Benz: Well, some of the funds hold what are called private activity bonds, and these bonds are subject to the alternative minimum tax. So, most muni income is not subject to the AMT; the income from these private activity bonds is. So you want to pay attention to what your funds have, and if you are a person who is potentially subject to the AMT, and this is a growing group unfortunately, really be careful of some of these funds that are deriving a lot of their income from private activity bonds, because that could enhance your susceptibility to the AMT.

Stipp: Lastly, Christine, another investment type that's very hot among our readers right now, MLPs. These tend to throw off a lot of income. They are very attractive, especially in the current environment, to a lot of folks. But they come with their own set of special tax considerations. What are those?

Benz: Well, they do, and most people assume that if something kicks off a lot of income, as MLPs do, you want to hold them inside of an IRA or some other tax-sheltered wrapper. But actually, you want to hold [MLPs] in a taxable account. The reason is that if a portion of a distribution that an MLP makes counts as what's called "unrelated business taxable income," and that amount exceeds $1,000, it will be taxable, and you will have to pay taxes on it even before you withdraw your assets in retirement. So, that's something that you want to avoid. In most cases, people will want to keep their MLPs inside of a taxable account, and they will tend to be quite tax efficient when held there.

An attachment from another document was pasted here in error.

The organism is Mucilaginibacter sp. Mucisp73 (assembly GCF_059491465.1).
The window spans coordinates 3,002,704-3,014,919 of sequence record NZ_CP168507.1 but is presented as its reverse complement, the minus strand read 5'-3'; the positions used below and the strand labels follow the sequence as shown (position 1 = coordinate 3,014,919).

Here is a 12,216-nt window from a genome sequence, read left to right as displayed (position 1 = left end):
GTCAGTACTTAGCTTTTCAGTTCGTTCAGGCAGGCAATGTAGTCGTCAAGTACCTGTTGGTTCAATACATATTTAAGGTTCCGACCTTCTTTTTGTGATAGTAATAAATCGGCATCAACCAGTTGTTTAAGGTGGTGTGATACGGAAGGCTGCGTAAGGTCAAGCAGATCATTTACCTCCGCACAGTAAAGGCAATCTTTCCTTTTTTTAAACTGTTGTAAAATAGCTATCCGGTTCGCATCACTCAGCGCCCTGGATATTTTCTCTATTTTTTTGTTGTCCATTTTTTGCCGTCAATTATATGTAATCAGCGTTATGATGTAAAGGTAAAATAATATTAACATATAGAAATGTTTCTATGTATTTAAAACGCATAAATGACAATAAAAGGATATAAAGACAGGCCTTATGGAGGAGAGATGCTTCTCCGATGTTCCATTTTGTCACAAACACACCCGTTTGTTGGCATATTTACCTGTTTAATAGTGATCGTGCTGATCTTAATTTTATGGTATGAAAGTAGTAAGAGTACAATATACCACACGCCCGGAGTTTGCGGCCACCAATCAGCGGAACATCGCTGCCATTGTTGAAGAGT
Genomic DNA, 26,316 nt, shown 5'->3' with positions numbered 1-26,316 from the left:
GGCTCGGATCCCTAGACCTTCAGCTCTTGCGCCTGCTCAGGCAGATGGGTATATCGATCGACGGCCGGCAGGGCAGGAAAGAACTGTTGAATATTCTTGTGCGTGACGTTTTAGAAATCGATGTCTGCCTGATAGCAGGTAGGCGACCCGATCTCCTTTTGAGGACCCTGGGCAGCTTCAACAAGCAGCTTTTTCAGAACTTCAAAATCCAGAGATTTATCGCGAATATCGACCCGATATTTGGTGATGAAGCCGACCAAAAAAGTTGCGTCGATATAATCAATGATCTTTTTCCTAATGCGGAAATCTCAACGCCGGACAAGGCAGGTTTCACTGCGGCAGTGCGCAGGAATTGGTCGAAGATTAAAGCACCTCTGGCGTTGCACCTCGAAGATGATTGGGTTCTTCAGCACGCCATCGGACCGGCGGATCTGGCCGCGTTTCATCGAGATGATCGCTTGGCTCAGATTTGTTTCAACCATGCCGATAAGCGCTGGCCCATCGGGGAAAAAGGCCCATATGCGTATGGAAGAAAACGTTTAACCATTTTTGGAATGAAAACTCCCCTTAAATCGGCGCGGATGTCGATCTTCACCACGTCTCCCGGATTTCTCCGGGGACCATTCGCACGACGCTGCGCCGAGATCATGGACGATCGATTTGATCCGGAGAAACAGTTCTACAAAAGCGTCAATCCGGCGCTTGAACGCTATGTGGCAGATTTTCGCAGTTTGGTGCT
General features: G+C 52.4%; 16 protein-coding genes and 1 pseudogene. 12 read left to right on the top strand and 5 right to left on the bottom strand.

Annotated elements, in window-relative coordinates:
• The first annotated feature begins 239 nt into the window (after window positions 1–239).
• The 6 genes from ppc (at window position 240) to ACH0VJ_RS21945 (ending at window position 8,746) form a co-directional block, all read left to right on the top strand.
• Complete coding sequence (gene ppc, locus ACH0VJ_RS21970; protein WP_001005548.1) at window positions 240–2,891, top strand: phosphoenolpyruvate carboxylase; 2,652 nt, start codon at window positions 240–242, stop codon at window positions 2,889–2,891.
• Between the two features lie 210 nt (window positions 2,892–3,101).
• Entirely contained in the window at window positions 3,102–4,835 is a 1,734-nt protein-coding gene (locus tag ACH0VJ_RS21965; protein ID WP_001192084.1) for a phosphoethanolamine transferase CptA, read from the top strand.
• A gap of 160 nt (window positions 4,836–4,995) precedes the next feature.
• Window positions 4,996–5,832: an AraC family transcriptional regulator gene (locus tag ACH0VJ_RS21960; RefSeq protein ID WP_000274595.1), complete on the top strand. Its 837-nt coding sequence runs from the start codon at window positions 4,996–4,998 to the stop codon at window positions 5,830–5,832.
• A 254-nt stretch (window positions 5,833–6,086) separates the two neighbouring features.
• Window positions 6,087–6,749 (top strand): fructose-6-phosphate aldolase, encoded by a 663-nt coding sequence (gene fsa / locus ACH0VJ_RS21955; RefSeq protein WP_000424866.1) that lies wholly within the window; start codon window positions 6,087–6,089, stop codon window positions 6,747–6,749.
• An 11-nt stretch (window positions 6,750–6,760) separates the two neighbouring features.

Stipp: All right, Christine. Thanks for helping us avoid these potential tax pitfalls in our portfolio and for joining me today.

Christine Benz: Thank you, Jason.

Jason Stipp: For Morningstar, I'm Jason Stipp. Thanks for watching.